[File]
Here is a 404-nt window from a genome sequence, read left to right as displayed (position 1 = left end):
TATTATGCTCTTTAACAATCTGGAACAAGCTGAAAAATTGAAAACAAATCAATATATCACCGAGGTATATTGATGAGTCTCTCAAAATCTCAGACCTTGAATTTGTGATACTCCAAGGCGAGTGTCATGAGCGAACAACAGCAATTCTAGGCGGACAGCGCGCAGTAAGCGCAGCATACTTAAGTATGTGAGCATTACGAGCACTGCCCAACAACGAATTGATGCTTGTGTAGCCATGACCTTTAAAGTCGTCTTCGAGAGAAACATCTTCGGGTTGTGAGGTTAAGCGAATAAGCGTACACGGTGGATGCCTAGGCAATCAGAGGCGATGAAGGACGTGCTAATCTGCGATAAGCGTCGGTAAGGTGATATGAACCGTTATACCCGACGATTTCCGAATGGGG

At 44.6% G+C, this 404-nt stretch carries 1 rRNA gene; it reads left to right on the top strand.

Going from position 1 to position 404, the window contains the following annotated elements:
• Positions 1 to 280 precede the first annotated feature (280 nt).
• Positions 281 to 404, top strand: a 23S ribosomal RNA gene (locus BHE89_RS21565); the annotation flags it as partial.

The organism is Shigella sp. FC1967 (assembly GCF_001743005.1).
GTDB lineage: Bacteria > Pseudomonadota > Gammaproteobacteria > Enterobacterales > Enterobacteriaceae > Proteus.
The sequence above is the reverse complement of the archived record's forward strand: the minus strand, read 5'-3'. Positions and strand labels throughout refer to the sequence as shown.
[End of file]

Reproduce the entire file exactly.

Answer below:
Here is a 404-nt window from a genome sequence, read left to right as displayed (position 1 = left end):
TATTATGCTCTTTAACAATCTGGAACAAGCTGAAAAATTGAAAACAAATCAATATATCACCGAGGTATATTGATGAGTCTCTCAAAATCTCAGACCTTGAATTTGTGATACTCCAAGGCGAGTGTCATGAGCGAACAACAGCAATTCTAGGCGGACAGCGCGCAGTAAGCGCAGCATACTTAAGTATGTGAGCATTACGAGCACTGCCCAACAACGAATTGATGCTTGTGTAGCCATGACCTTTAAAGTCGTCTTCGAGAGAAACATCTTCGGGTTGTGAGGTTAAGCGAATAAGCGTACACGGTGGATGCCTAGGCAATCAGAGGCGATGAAGGACGTGCTAATCTGCGATAAGCGTCGGTAAGGTGATATGAACCGTTATACCCGACGATTTCCGAATGGGG

At 44.6% G+C, this 404-nt stretch carries 1 rRNA gene; it reads left to right on the top strand.

Going from position 1 to position 404, the window contains the following annotated elements:
• Positions 1 to 280 precede the first annotated feature (280 nt).
• Positions 281 to 404, top strand: a 23S ribosomal RNA gene (locus BHE89_RS21565); the annotation flags it as partial.

The organism is Shigella sp. FC1967 (assembly GCF_001743005.1).
GTDB lineage: Bacteria > Pseudomonadota > Gammaproteobacteria > Enterobacterales > Enterobacteriaceae > Proteus.
The sequence above is the reverse complement of the archived record's forward strand: the minus strand, read 5'-3'. Positions and strand labels throughout refer to the sequence as shown.